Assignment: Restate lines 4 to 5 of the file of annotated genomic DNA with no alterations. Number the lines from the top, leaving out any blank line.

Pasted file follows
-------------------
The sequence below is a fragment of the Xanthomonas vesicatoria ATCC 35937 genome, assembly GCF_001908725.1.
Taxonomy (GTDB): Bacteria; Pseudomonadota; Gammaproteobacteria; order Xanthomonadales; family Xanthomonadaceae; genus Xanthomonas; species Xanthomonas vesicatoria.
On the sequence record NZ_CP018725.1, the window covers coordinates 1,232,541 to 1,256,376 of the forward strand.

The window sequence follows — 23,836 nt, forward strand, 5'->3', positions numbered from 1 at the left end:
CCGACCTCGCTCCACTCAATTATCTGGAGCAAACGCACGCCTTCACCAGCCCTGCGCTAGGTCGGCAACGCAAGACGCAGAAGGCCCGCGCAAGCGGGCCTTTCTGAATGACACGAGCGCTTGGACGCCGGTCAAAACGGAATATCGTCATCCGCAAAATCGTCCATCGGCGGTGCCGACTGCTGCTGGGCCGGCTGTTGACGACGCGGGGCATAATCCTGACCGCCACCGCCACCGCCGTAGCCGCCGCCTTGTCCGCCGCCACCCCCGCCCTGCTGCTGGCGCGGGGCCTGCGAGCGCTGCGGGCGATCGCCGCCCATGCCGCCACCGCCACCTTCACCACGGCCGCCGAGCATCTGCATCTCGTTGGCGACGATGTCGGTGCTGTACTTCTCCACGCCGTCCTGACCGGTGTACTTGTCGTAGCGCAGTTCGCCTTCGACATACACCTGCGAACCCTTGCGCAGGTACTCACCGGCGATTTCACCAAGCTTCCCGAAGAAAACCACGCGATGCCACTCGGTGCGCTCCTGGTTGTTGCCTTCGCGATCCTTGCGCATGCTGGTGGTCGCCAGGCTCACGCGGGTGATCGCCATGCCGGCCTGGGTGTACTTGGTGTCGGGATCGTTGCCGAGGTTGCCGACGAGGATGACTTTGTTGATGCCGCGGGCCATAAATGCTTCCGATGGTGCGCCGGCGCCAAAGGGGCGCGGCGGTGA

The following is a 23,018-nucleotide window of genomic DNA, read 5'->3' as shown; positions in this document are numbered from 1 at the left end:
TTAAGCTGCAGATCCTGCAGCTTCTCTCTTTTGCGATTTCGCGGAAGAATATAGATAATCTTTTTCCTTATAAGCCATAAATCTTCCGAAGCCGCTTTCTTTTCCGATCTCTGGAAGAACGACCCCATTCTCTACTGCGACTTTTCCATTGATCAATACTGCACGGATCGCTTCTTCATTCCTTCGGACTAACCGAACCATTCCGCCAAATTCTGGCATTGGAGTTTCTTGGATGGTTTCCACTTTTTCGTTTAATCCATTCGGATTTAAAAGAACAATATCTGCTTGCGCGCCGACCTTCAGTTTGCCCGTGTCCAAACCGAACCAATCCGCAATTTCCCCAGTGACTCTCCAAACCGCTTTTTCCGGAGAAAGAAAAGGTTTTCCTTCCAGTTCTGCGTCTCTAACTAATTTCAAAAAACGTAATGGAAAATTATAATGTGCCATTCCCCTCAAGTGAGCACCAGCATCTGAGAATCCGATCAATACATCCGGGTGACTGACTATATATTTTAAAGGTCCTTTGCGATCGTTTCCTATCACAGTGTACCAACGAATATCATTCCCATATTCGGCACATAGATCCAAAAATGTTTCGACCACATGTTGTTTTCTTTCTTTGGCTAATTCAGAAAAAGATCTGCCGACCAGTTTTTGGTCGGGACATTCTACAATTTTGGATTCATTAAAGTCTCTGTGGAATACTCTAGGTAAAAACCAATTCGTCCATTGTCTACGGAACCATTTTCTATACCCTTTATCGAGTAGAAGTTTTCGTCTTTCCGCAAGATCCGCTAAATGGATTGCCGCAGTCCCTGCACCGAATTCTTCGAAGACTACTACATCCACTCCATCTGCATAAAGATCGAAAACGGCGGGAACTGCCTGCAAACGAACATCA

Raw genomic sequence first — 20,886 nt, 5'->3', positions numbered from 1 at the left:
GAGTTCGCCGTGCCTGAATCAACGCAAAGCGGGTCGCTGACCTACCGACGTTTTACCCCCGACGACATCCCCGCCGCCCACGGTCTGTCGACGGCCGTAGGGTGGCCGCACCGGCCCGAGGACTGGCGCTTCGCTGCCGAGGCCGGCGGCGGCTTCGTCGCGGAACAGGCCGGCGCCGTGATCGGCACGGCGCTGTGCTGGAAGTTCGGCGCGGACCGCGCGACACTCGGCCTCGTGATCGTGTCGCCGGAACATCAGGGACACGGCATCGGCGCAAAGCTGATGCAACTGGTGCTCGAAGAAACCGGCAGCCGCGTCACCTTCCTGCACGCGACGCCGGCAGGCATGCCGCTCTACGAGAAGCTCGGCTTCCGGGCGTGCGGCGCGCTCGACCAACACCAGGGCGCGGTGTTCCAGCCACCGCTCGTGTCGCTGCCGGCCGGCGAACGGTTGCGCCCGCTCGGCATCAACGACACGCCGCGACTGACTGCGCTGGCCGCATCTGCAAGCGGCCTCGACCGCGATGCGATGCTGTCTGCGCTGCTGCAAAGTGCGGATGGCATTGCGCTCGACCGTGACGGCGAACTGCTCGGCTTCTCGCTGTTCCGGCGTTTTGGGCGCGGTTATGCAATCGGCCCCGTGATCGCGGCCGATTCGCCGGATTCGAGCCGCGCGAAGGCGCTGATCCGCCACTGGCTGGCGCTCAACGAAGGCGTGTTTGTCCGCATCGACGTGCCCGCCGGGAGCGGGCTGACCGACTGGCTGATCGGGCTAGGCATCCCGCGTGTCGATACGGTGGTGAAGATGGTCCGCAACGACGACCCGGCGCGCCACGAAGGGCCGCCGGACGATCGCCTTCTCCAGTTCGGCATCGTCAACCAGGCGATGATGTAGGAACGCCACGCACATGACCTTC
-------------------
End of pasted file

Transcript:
The window sequence follows — 23,836 nt, forward strand, 5'->3', positions numbered from 1 at the left end:
CCGACCTCGCTCCACTCAATTATCTGGAGCAAACGCACGCCTTCACCAGCCCTGCGCTAGGTCGGCAACGCAAGACGCAGAAGGCCCGCGCAAGCGGGCCTTTCTGAATGACACGAGCGCTTGGACGCCGGTCAAAACGGAATATCGTCATCCGCAAAATCGTCCATCGGCGGTGCCGACTGCTGCTGGGCCGGCTGTTGACGACGCGGGGCATAATCCTGACCGCCACCGCCACCGCCGTAGCCGCCGCCTTGTCCGCCGCCACCCCCGCCCTGCTGCTGGCGCGGGGCCTGCGAGCGCTGCGGGCGATCGCCGCCCATGCCGCCACCGCCACCTTCACCACGGCCGCCGAGCATCTGCATCTCGTTGGCGACGATGTCGGTGCTGTACTTCTCCACGCCGTCCTGACCGGTGTACTTGTCGTAGCGCAGTTCGCCTTCGACATACACCTGCGAACCCTTGCGCAGGTACTCACCGGCGATTTCACCAAGCTTCCCGAAGAAAACCACGCGATGCCACTCGGTGCGCTCCTGGTTGTTGCCTTCGCGATCCTTGCGCATGCTGGTGGTCGCCAGGCTCACGCGGGTGATCGCCATGCCGGCCTGGGTGTACTTGGTGTCGGGATCGTTGCCGAGGTTGCCGACGAGGATGACTTTGTTGATGCCGCGGGCCATAAATGCTTCCGATGGTGCGCCGGCGCCAAAGGGGCGCGGCGGTGA